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Clark Construction Group, LLC v. District of Columbia Department of Employment Services

Court of Appeals of Columbia District

July 13, 2017

Clark Construction Group, LLC, et al., Petitioners,
v.
District of Columbia Department of Employment Services, Respondent, and Darrell Banks, Intervenor.

          Submitted May 10, 2017

         Petition for Review of an Order of the Compensation Review Board of the District of Columbia Department of Employment Services (CRB-11-16)

          Sarah M. Burton was on the brief for petitioners.

          Karl A. Racine, Attorney General for the District of Columbia, Todd S. Kim, Solicitor General, and Loren L. AliKhan, Deputy Solicitor General, filed a statement in lieu of brief in support of respondent.

          David J. Kapson was on the brief for intervenor.

          Before Thompson and McLeese, Associate Judges, and Reid, Senior Judge.

          OPINION

          REID, SENIOR JUDGE.

         Petitioners, Clark Construction Group, LLC, and Zurich North America ("Clark Construction"), seek review of the Decision and Order of the Compensation Review Board ("CRB") affirming the Administrative Law Judge's ("ALJ") Compensation Order on Remand; the order concerned the claim of Intervenor, Darrell Banks, who suffered an injury at work on March 7, 2013. Clark Construction, Mr. Banks' employer at the time of his injury, contests the CRB's determination that: 1) Mr. Banks' medical conditions, namely his lumbar spine (lower back) and cervical spine (neck) complaints, are causally related to the work accident, and 2) Mr. Banks is entitled to temporary total disability benefits from February 14, 2014, onward. For the reasons stated below, we affirm the decision of the CRB.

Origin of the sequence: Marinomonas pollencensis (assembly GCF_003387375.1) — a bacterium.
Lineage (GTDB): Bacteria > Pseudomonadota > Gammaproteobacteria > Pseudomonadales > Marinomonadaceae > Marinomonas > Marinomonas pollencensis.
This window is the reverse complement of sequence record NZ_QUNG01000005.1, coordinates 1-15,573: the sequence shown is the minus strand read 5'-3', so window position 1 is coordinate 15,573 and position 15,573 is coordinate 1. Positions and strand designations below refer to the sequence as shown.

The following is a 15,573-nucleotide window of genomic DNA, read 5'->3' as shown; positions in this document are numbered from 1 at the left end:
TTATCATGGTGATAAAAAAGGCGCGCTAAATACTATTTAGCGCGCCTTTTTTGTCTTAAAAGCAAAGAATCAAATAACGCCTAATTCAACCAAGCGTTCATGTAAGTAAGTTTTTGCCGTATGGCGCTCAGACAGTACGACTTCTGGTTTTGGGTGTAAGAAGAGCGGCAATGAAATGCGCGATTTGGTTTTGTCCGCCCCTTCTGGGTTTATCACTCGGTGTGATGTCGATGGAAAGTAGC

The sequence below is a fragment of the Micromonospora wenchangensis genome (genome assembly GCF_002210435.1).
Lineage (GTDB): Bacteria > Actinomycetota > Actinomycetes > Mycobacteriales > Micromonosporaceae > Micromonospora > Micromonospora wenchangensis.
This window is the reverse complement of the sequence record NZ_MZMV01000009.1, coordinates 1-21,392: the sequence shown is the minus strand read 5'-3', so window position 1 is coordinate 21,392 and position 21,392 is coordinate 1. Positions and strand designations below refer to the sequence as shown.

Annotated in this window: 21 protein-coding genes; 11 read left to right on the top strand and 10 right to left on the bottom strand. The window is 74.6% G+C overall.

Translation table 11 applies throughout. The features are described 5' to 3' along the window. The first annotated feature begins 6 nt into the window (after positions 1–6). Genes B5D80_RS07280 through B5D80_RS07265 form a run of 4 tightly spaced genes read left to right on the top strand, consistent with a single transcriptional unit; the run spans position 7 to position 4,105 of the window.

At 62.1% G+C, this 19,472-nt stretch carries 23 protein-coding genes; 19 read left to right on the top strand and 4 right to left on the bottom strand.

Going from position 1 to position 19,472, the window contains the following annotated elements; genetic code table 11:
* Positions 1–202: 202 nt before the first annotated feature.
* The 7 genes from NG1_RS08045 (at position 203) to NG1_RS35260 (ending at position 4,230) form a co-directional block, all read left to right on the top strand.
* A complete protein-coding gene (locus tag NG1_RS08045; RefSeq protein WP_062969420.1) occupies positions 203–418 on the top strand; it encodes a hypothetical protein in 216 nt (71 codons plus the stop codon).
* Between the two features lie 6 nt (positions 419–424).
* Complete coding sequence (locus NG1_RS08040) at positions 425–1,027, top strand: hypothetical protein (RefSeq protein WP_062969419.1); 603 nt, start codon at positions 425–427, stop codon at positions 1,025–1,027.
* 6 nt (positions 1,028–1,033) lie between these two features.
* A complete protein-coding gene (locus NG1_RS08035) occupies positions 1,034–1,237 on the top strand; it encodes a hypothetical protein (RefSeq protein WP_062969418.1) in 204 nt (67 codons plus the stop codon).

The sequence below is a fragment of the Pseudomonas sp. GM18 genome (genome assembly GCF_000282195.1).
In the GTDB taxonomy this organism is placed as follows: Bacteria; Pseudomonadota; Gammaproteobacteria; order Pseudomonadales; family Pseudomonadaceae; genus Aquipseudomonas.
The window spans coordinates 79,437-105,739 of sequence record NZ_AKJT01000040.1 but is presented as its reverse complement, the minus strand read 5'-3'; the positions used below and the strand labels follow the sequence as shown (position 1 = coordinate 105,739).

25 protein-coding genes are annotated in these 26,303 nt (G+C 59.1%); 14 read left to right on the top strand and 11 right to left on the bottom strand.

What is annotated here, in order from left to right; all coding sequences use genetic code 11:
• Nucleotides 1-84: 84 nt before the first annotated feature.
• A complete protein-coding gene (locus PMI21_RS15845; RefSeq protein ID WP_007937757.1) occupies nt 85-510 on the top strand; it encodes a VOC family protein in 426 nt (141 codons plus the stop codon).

FACTUAL SUMMARY

         A formal hearing regarding Mr. Banks' claim for workers' compensation benefits was held on January 15, 2015, before an ALJ. The ALJ issued a Compensation Order, dated March 31, 2015, following the hearing. These documents show the following. Mr. Banks worked for Clark Construction as a pile driver for approximately seven years. As a pile driver, Mr. Banks' expertise was "highly specialized" and his "usual work duties required walking, lifting and heavy labor." On March 7, 2013, he sustained an injury after slipping on wet clay and striking a "boulder-like dirt hump." He testified that he had a chainsaw in his hands, his "head snapped back and [he was] trying to hold the chainsaw so that it [did]n't cut [him]." His "feet went out from under" him. He hit the hump below his neck, in between his shoulder blades, and also hit his back "[r]ight above [his] belt." He was treated at Clark Construction's clinics in March and April 2013. His neck and upper back were hurting at the time but he did not mention his neck because the pain in that area was not as severe as his lower back pain, and he was "trying to go back to work." He was treated by Dr. Joshua Anderson in December 2013; Dr. Anderson ordered an MRI of the lumbar spine. Clark Construction informed Mr. Banks that they would still pay him if he showed up for work and refrained from filing a workers' compensation claim. While Mr. Banks continued to show up for work, the work required no physical exertion and he was eventually laid off in May 2013 due to "lack of work." Mr. Banks worked for another company, Berkel, intermittently from September 2013 to December 2013; that job required no physical exertion, but he was "periodically laid off due to lack of pile driver work" and to date "has not returned to the full duties of his pre-injury employment."